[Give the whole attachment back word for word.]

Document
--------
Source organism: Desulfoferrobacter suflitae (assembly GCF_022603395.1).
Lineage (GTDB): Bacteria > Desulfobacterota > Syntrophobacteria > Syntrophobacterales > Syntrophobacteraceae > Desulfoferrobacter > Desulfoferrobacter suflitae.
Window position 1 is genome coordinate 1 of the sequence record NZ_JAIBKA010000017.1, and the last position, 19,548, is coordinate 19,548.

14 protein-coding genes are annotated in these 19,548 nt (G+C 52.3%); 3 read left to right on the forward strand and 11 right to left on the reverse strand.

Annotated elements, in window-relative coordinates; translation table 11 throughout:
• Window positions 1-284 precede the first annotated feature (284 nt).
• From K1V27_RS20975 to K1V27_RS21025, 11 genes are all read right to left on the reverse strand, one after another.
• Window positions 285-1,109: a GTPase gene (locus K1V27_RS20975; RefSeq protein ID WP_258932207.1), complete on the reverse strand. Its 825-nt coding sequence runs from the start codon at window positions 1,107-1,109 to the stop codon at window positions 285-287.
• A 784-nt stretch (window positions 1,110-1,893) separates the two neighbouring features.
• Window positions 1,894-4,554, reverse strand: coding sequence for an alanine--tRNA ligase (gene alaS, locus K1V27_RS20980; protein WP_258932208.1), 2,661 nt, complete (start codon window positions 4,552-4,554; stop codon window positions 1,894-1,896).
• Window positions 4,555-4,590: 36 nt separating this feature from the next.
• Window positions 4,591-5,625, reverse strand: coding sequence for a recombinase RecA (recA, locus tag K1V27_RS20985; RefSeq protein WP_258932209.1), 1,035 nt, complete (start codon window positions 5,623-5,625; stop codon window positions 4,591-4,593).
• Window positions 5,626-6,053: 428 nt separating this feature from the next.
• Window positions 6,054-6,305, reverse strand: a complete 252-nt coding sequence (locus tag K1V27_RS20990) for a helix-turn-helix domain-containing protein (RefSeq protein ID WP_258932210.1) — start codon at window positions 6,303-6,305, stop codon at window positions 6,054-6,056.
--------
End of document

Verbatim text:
Source organism: Desulfoferrobacter suflitae (assembly GCF_022603395.1).
Lineage (GTDB): Bacteria > Desulfobacterota > Syntrophobacteria > Syntrophobacterales > Syntrophobacteraceae > Desulfoferrobacter > Desulfoferrobacter suflitae.
Window position 1 is genome coordinate 1 of the sequence record NZ_JAIBKA010000017.1, and the last position, 19,548, is coordinate 19,548.

14 protein-coding genes are annotated in these 19,548 nt (G+C 52.3%); 3 read left to right on the forward strand and 11 right to left on the reverse strand.

Annotated elements, in window-relative coordinates; translation table 11 throughout:
• Window positions 1-284 precede the first annotated feature (284 nt).
• From K1V27_RS20975 to K1V27_RS21025, 11 genes are all read right to left on the reverse strand, one after another.
• Window positions 285-1,109: a GTPase gene (locus K1V27_RS20975; RefSeq protein ID WP_258932207.1), complete on the reverse strand. Its 825-nt coding sequence runs from the start codon at window positions 1,107-1,109 to the stop codon at window positions 285-287.
• A 784-nt stretch (window positions 1,110-1,893) separates the two neighbouring features.
• Window positions 1,894-4,554, reverse strand: coding sequence for an alanine--tRNA ligase (gene alaS, locus K1V27_RS20980; protein WP_258932208.1), 2,661 nt, complete (start codon window positions 4,552-4,554; stop codon window positions 1,894-1,896).
• Window positions 4,555-4,590: 36 nt separating this feature from the next.
• Window positions 4,591-5,625, reverse strand: coding sequence for a recombinase RecA (recA, locus tag K1V27_RS20985; RefSeq protein WP_258932209.1), 1,035 nt, complete (start codon window positions 5,623-5,625; stop codon window positions 4,591-4,593).
• Window positions 5,626-6,053: 428 nt separating this feature from the next.
• Window positions 6,054-6,305, reverse strand: a complete 252-nt coding sequence (locus tag K1V27_RS20990) for a helix-turn-helix domain-containing protein (RefSeq protein ID WP_258932210.1) — start codon at window positions 6,303-6,305, stop codon at window positions 6,054-6,056.